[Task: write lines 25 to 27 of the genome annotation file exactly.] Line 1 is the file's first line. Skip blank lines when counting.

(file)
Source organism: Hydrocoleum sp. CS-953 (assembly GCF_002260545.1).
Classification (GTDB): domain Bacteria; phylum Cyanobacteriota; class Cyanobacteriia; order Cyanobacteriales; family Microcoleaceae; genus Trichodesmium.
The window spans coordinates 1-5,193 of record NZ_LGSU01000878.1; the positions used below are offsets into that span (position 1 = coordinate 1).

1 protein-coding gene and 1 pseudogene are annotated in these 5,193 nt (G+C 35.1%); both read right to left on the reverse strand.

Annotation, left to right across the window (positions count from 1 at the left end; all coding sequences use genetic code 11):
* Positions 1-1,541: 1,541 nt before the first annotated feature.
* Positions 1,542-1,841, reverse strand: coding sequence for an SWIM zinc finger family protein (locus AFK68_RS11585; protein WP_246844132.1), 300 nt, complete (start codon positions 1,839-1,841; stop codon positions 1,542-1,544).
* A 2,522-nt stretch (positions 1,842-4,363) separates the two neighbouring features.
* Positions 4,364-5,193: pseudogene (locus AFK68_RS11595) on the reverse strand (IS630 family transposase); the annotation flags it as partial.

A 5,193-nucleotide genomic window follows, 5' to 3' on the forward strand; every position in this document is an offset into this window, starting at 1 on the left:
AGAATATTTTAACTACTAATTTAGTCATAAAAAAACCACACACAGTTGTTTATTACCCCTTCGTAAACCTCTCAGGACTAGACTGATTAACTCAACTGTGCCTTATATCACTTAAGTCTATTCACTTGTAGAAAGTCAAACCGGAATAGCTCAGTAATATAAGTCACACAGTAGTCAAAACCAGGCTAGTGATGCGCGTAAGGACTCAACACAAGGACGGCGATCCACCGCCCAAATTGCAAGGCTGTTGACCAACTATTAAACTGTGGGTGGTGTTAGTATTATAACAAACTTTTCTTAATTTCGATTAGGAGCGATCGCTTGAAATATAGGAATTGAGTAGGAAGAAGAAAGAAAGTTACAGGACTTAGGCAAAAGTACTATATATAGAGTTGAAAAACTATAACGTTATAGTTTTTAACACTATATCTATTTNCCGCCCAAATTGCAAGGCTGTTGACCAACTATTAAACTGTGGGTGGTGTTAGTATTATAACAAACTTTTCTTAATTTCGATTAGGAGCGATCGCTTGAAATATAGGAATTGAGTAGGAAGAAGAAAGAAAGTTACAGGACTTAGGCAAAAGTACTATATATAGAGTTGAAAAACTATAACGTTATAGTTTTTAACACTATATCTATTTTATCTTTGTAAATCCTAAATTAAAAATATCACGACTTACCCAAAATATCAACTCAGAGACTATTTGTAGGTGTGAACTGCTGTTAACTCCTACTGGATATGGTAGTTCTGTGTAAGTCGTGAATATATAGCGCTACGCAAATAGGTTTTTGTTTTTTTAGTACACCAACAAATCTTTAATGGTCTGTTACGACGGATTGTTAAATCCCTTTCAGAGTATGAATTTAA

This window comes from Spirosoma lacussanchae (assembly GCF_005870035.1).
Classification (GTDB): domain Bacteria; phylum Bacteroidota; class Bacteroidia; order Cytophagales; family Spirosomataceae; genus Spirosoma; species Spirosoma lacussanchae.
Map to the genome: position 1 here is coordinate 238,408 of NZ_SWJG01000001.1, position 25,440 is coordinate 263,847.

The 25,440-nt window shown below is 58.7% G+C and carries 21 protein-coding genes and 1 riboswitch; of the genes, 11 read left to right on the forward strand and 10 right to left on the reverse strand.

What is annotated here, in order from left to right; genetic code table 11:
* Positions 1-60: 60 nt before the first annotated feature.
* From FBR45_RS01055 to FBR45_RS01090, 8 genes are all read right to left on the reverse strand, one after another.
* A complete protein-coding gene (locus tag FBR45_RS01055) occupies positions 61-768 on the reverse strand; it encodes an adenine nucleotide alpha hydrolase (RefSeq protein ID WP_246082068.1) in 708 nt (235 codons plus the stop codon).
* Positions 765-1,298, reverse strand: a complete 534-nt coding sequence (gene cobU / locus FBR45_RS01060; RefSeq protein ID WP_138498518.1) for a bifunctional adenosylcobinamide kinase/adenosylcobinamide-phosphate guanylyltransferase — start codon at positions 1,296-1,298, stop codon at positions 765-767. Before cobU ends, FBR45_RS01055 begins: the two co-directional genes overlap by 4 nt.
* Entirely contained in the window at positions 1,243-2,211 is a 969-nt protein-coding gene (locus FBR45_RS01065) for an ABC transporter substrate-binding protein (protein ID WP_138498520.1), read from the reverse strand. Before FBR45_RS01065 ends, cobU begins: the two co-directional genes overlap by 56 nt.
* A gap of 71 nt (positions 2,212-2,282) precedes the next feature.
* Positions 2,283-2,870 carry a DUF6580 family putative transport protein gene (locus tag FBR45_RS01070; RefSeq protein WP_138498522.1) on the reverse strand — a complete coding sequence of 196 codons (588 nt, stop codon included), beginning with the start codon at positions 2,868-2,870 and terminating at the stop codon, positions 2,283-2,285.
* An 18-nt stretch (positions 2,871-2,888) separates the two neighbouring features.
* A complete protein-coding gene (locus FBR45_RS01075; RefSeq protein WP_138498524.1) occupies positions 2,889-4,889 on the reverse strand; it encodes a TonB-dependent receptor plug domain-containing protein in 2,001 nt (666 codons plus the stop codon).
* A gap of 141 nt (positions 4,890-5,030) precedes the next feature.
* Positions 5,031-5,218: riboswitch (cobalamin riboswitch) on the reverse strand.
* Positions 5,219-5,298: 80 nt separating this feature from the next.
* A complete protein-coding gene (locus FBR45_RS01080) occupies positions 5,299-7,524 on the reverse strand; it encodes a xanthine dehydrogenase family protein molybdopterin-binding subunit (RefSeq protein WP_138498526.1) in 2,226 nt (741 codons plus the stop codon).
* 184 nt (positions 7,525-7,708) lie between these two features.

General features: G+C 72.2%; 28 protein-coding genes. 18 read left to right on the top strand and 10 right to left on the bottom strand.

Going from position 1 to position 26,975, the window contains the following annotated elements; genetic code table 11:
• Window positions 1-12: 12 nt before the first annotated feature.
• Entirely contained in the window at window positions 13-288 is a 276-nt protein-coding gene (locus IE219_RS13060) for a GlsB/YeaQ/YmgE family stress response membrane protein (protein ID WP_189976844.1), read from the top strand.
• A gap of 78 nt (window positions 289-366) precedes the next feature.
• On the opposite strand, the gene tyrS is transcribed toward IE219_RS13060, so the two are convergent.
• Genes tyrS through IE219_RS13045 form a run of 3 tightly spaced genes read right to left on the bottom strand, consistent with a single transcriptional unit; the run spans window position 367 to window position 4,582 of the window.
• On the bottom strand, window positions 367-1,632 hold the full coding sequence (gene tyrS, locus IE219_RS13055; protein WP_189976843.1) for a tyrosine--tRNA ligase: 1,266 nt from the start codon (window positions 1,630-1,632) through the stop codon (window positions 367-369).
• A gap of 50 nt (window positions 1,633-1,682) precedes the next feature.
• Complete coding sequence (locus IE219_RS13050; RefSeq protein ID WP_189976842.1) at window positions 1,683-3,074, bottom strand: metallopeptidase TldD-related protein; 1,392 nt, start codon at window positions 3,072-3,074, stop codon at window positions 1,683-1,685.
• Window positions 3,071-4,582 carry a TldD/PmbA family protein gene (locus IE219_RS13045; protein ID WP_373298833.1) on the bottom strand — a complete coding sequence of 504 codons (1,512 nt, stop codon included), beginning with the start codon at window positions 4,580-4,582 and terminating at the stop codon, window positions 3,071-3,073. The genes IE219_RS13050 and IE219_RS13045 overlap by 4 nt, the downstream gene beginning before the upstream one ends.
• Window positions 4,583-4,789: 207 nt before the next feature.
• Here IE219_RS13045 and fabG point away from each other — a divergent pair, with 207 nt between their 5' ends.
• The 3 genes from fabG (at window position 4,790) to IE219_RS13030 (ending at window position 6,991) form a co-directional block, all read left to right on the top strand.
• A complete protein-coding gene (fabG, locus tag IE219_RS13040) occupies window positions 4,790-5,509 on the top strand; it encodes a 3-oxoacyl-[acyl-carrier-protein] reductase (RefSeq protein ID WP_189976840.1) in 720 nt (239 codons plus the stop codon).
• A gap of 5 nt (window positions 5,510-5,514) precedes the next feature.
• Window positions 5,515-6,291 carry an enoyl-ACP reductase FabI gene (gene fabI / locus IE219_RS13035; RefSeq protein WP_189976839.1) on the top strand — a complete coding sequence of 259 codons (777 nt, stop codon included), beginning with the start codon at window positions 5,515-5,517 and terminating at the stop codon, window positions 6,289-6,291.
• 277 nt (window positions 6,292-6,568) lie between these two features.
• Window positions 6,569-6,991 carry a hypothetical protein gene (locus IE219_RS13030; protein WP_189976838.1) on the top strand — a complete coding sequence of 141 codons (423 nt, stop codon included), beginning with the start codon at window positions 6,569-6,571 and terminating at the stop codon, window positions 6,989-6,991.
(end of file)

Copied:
* A complete protein-coding gene (locus FBR45_RS01075; RefSeq protein WP_138498524.1) occupies positions 2,889-4,889 on the reverse strand; it encodes a TonB-dependent receptor plug domain-containing protein in 2,001 nt (666 codons plus the stop codon).
* A gap of 141 nt (positions 4,890-5,030) precedes the next feature.
* Positions 5,031-5,218: riboswitch (cobalamin riboswitch) on the reverse strand.